What is this research looking at?
Acute leukaemia in infants and adult leukaemia caused by cancer treatment has poor outcomes. New treatments are urgently needed for these patients.
Recurrent translocations (unusual rearrangement of chromosomes) are a mark of leukaemia. These translocations generate fusion oncoproteins (proteins created through the joining of two or more genes that originally coded for separate proteins), that target developmental programs critical for cancerous growth of these leukaemic cells. Meaning that in most cases, we understand the molecular (smallest units that make up a cell) drivers, these so called fusion oncoproteins, of the disease and consequently know what to target. However, in most cases we are unable to do so because the target is “undruggable,” simply not agreeable to intervention with our current treatment protocols.
In my laboratory, we are focused on developing therapeutic approaches that target fusion protein for destruction. We focus on approved small molecules to promote destruction of fusion proteins. To achieve this, we developed a screening platform that screens drugs for their ability to induce targeted destruction of oncoproteins. We focused our attention on acute leukaemia in infants and adult leukaemia caused by cancer treatment, as these have a poor outcome. Our screening platform identified drugs that destroys the mutated protein responsible for this leukaemia. This exciting breakthrough could be a game changer in the treatment of this disease. Indeed, pre-clinical studies showed a significant reduction on the disease levels.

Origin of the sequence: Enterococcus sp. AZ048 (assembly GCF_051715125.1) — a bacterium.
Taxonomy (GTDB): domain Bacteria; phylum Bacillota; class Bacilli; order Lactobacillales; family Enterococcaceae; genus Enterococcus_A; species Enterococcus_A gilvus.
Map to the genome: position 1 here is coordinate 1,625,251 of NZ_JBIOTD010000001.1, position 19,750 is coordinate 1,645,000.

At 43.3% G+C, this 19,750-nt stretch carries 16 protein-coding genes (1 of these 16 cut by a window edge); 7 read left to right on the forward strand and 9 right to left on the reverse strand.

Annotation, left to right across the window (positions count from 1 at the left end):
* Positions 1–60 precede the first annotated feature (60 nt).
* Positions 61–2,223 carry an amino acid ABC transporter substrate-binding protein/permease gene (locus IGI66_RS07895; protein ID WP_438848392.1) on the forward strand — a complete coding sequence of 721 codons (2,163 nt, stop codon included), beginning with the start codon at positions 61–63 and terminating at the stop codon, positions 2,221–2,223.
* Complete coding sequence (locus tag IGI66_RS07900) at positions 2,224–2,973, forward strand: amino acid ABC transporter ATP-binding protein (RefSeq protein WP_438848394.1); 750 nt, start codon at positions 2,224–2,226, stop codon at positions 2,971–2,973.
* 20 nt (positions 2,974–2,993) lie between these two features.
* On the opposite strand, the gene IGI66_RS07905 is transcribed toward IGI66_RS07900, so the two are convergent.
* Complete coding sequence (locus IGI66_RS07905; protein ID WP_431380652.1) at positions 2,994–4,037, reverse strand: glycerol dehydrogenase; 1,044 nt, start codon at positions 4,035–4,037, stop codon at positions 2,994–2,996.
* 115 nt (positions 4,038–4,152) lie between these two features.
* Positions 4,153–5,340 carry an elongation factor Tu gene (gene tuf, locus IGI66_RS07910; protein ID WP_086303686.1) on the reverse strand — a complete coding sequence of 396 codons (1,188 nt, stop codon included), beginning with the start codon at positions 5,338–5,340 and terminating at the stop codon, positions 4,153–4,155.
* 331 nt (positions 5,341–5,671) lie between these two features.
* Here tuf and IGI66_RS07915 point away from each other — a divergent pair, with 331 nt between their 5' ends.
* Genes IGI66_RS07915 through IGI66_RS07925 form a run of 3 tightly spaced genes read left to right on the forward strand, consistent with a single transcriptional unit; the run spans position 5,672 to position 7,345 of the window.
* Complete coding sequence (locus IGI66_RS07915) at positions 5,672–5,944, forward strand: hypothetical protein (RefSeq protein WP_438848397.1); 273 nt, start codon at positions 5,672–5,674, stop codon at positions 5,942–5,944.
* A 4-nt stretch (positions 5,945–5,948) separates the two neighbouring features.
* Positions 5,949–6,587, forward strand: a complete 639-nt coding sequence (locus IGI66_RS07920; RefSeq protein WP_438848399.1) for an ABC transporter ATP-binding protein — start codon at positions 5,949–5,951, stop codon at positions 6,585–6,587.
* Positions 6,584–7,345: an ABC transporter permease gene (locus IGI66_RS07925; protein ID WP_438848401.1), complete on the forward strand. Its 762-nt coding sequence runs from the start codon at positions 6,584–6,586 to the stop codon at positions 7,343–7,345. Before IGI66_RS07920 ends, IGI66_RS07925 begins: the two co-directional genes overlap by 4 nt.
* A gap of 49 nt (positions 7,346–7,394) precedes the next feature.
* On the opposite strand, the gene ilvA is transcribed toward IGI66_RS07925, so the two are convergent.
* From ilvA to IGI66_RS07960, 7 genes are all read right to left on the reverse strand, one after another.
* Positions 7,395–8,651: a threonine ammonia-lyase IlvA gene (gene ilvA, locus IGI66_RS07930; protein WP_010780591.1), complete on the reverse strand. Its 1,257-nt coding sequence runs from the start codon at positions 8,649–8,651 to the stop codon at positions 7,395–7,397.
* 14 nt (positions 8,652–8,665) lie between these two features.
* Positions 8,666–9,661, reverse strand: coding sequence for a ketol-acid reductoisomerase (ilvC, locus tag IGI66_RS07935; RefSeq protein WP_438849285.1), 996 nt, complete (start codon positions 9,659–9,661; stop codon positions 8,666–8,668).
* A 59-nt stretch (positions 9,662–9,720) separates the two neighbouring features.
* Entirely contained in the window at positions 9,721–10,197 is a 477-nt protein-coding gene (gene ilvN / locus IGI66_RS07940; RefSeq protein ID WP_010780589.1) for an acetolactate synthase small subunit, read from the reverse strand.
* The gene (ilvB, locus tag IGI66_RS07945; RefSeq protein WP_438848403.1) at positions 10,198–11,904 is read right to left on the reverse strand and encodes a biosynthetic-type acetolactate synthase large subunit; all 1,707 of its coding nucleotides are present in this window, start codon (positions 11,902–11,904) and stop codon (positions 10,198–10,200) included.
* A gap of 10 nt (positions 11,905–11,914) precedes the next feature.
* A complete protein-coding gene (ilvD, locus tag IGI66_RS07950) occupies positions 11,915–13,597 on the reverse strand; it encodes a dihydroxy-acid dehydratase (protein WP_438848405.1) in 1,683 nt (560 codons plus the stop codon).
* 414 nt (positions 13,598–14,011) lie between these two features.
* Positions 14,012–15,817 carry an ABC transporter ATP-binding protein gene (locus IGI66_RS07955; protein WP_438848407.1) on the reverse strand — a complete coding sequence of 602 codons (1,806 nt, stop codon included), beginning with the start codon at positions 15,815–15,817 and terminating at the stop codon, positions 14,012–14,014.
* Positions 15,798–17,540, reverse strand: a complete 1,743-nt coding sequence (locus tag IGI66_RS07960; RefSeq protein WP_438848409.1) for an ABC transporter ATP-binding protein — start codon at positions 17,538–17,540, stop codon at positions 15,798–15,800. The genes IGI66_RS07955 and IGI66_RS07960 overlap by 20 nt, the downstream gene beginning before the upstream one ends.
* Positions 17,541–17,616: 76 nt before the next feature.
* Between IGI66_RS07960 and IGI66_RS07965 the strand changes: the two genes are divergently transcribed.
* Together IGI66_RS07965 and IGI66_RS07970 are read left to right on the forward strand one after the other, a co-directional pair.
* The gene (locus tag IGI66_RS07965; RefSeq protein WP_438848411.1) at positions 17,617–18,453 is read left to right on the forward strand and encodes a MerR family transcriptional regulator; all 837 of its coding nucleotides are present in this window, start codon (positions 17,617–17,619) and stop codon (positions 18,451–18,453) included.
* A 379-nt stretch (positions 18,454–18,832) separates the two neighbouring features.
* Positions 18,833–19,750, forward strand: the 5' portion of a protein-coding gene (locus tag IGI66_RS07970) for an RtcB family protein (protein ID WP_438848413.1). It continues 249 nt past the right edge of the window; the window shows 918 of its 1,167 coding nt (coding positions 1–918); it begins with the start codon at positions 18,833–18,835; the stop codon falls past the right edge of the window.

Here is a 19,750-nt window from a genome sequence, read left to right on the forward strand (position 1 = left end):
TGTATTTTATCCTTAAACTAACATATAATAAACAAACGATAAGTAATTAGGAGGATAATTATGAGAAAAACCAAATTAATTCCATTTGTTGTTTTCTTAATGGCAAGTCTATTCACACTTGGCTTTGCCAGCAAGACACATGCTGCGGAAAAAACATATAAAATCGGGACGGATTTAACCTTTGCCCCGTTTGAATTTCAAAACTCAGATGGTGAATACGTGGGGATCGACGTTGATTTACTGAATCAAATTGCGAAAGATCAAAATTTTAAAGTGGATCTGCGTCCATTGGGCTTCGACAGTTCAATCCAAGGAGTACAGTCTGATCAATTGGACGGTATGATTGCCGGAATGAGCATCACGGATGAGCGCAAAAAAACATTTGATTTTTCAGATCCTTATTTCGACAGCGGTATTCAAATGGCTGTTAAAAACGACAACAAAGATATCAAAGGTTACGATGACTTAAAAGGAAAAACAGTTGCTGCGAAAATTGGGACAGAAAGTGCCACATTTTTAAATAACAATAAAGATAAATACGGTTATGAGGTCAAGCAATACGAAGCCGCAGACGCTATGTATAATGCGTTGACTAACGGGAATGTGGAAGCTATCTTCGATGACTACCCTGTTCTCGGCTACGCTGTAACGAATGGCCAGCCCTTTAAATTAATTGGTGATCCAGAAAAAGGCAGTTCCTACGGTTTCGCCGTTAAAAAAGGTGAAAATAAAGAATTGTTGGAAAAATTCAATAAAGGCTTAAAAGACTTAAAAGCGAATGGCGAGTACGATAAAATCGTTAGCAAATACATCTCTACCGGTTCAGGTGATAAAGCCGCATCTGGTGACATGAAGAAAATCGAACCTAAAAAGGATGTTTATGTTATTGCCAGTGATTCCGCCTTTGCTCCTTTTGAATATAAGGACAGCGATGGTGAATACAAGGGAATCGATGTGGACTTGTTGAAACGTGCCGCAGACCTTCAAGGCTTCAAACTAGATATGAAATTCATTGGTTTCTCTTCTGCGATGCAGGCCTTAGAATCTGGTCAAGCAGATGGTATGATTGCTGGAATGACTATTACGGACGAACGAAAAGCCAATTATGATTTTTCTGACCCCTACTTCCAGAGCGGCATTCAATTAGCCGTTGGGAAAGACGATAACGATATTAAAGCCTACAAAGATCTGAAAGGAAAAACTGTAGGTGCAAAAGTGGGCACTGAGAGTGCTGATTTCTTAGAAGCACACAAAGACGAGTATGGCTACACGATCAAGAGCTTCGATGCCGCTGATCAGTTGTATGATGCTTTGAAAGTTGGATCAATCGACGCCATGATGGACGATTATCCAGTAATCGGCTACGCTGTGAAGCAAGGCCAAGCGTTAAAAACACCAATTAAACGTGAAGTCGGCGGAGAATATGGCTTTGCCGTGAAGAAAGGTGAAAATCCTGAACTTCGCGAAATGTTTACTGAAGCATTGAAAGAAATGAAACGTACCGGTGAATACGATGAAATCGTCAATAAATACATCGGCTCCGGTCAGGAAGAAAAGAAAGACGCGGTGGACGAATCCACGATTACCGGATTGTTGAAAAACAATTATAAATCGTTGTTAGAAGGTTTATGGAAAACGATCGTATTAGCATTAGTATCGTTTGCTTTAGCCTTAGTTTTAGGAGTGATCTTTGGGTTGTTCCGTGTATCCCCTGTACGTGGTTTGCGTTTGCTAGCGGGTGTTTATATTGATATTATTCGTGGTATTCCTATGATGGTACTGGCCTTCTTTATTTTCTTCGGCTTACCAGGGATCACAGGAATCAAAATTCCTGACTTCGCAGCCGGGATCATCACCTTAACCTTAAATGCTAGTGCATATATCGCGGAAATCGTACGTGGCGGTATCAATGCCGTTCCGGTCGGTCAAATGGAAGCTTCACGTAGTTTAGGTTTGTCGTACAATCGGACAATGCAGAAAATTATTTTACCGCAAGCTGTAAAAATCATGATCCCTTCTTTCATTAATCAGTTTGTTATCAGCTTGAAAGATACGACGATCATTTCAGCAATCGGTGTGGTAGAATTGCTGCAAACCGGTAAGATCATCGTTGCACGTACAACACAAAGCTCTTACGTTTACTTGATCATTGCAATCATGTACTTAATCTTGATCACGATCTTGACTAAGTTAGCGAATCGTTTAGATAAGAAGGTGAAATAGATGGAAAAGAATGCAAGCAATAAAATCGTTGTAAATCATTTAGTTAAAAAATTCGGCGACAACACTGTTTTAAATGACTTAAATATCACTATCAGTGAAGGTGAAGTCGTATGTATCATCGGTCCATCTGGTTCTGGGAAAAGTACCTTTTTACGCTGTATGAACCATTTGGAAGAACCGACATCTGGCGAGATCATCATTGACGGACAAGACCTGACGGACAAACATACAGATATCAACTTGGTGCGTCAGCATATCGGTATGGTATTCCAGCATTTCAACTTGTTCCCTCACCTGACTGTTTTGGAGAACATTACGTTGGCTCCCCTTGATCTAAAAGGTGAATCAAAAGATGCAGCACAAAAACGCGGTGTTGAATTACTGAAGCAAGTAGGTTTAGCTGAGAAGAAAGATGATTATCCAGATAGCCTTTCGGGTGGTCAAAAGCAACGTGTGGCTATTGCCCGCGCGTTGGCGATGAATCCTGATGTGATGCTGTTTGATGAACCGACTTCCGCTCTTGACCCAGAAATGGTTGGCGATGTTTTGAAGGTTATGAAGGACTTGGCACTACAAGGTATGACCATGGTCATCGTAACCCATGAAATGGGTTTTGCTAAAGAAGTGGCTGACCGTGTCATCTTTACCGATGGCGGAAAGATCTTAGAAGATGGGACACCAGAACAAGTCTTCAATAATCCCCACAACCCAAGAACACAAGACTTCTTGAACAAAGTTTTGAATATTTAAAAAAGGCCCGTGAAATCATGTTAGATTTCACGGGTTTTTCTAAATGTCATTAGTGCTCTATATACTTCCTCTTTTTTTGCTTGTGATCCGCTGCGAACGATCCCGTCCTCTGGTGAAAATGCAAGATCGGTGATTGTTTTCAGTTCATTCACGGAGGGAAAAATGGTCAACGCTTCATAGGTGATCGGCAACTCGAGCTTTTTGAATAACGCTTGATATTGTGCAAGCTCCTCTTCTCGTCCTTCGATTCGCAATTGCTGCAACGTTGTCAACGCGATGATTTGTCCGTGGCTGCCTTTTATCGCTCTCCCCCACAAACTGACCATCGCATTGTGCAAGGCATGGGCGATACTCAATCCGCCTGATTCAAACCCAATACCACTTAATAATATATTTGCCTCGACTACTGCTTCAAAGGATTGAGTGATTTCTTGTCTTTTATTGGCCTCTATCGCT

What could this mean for leukaemia patients?
We recently discovered a potential new treatment that destroys this fusion protein. Fusion proteins are the driving oncoproteins in many leukaemias, their inactivation, when possible, has resulted in good long-term outcomes, as shown in patients with Acute Promyelocytic Leukaemia or patients suffering from Chronic Myeloid Leukaemia. We have now identified drugs that destroys the fusion oncoprotein in infant leukaemia. This project funded by Leuka will lead to clinical trials that have the potential to completely change the life of these patients.
The funding of Leuka allows us to bridge the step from laboratory to clinical trials. We hope that this discovery will be a game changer for these vulnerable babies suffering from this disease.Dr Jasper de Boer, UCL Institute of Child Health